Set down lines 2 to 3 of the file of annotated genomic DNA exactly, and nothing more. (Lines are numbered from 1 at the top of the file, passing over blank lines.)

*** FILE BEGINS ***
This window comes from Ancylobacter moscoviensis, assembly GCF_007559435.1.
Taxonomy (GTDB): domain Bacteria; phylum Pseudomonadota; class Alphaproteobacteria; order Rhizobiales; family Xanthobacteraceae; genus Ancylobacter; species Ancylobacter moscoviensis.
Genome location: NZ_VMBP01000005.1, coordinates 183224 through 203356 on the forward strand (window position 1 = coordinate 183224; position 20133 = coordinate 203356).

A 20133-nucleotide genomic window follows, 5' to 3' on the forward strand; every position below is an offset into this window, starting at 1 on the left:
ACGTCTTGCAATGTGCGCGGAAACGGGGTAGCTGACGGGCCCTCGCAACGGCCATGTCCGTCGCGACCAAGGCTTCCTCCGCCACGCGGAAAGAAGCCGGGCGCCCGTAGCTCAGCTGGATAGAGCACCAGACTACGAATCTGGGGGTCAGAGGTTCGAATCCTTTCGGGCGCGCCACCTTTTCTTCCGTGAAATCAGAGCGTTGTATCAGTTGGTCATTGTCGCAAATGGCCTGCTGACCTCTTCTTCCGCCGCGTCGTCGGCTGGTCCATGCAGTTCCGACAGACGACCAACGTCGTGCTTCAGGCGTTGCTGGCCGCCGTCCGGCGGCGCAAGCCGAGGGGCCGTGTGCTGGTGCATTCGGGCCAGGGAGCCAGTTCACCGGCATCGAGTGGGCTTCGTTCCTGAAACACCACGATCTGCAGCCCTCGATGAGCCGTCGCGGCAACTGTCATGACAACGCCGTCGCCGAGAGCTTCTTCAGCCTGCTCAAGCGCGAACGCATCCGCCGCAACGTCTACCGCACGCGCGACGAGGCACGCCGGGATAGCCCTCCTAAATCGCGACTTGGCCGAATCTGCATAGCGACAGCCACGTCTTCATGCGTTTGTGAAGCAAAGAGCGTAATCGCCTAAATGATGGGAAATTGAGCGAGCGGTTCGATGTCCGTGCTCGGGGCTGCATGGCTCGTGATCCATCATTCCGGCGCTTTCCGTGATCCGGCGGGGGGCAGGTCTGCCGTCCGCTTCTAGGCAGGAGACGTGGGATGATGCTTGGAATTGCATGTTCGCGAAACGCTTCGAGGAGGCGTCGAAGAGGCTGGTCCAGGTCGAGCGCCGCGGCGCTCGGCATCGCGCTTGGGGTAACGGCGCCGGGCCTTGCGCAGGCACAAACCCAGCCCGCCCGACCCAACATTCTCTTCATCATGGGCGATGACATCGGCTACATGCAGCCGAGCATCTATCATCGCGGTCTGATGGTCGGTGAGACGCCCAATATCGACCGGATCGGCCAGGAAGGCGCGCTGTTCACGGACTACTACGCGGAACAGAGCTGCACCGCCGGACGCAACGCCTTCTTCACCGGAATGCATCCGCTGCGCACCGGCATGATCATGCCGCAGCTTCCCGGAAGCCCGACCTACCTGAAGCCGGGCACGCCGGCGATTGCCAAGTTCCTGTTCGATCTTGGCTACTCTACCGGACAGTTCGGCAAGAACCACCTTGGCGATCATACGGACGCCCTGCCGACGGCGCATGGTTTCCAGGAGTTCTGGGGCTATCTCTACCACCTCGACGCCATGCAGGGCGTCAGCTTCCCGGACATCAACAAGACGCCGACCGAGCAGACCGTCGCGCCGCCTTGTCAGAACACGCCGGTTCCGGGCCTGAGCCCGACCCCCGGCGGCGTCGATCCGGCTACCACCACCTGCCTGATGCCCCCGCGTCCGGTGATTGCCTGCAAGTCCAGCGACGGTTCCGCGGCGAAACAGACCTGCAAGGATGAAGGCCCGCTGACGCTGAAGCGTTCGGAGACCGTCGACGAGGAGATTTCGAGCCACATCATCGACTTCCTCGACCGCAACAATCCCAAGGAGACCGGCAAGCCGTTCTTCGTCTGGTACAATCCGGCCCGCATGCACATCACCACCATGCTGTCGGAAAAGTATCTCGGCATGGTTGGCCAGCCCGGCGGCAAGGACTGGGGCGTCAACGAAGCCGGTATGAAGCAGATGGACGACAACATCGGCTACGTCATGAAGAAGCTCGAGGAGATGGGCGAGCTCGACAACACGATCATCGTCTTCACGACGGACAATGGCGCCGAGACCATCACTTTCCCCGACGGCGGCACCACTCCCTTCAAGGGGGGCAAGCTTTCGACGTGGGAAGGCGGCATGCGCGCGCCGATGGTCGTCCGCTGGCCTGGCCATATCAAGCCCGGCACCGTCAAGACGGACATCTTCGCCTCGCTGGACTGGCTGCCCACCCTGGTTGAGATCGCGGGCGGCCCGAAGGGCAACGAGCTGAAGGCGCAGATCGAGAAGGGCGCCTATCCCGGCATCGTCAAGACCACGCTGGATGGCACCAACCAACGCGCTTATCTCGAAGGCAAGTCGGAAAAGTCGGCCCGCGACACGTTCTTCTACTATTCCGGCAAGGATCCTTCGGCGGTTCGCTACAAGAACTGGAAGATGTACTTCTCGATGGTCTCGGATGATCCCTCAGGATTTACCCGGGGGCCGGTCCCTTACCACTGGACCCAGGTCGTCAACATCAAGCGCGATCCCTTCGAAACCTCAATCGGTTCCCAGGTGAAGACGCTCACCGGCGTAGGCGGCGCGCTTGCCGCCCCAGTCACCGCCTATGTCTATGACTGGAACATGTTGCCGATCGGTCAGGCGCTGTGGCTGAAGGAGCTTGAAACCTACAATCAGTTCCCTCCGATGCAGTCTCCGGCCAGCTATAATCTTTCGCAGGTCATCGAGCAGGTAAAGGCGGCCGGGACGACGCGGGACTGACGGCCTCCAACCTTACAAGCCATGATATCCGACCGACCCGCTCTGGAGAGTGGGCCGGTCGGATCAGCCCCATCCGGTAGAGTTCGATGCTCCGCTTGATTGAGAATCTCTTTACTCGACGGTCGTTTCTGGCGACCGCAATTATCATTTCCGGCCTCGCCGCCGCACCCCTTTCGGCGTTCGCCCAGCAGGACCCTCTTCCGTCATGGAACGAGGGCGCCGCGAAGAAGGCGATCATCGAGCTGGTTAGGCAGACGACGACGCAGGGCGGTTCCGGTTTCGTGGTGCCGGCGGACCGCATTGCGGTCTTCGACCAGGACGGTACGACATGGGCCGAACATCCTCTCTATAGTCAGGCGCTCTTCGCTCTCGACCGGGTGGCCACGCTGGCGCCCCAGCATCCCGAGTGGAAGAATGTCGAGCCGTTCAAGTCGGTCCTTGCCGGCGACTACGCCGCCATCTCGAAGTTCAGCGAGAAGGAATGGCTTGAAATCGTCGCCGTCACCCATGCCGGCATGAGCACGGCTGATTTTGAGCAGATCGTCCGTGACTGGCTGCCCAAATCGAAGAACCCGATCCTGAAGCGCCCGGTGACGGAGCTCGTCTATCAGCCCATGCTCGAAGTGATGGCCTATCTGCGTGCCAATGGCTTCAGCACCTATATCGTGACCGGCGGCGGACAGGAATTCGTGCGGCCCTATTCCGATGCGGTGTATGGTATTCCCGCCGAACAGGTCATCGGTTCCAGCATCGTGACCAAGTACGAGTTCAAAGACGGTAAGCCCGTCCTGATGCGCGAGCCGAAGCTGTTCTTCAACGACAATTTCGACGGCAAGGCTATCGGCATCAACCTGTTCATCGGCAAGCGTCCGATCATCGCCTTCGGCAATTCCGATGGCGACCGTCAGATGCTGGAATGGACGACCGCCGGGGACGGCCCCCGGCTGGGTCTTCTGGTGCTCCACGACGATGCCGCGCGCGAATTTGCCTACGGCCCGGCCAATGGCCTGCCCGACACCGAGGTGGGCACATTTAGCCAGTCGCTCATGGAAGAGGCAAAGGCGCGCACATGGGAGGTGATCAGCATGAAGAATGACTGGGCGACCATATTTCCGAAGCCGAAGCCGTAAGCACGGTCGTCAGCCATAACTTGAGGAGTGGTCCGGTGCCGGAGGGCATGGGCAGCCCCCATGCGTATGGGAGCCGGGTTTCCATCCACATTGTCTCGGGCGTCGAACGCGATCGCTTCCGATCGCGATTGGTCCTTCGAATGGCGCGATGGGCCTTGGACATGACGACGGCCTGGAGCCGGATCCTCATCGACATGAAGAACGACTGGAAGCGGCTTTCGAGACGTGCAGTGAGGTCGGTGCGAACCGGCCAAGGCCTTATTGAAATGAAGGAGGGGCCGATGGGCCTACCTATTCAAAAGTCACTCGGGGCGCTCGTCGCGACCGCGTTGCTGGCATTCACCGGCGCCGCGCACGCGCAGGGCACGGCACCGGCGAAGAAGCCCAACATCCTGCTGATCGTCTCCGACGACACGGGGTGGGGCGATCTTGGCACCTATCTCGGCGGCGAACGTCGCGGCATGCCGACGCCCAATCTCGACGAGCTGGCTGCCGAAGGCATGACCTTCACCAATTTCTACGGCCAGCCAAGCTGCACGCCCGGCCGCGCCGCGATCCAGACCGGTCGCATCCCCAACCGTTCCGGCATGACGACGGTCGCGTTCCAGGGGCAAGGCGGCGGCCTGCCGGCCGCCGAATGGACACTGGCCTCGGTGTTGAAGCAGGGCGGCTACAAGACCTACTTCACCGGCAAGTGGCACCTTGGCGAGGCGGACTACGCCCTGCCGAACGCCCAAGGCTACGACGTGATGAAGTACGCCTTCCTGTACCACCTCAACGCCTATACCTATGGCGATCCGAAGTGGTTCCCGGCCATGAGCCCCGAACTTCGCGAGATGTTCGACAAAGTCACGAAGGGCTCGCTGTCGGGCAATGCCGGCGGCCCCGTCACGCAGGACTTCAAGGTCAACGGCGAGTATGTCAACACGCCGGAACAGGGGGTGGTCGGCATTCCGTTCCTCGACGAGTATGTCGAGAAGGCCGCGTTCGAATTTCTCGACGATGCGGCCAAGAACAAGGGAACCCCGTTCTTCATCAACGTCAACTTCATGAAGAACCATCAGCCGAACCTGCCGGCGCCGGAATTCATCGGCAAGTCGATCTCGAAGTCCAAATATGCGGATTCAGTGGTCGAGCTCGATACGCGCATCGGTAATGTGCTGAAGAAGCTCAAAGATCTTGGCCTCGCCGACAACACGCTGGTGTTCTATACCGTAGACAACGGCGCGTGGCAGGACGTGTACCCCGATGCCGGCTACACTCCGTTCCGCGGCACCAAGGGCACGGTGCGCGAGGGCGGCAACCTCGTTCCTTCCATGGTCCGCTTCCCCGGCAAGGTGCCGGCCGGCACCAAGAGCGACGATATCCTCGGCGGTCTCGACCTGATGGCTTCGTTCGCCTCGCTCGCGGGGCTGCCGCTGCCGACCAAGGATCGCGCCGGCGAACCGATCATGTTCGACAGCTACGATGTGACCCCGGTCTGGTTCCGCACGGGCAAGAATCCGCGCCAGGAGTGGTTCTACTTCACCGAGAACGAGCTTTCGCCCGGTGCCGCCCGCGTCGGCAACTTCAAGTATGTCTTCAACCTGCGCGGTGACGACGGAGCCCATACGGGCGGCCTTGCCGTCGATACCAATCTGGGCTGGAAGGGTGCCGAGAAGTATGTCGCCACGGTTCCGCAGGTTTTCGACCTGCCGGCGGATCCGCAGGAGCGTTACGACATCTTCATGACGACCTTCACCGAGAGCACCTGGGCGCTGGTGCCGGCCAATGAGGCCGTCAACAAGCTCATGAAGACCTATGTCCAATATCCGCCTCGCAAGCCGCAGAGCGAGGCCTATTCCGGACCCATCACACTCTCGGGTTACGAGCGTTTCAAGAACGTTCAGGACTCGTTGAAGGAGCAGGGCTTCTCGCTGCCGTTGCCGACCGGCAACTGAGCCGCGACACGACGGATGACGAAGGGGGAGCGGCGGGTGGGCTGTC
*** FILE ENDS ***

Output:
Taxonomy (GTDB): domain Bacteria; phylum Pseudomonadota; class Alphaproteobacteria; order Rhizobiales; family Xanthobacteraceae; genus Ancylobacter; species Ancylobacter moscoviensis.
Genome location: NZ_VMBP01000005.1, coordinates 183224 through 203356 on the forward strand (window position 1 = coordinate 183224; position 20133 = coordinate 203356).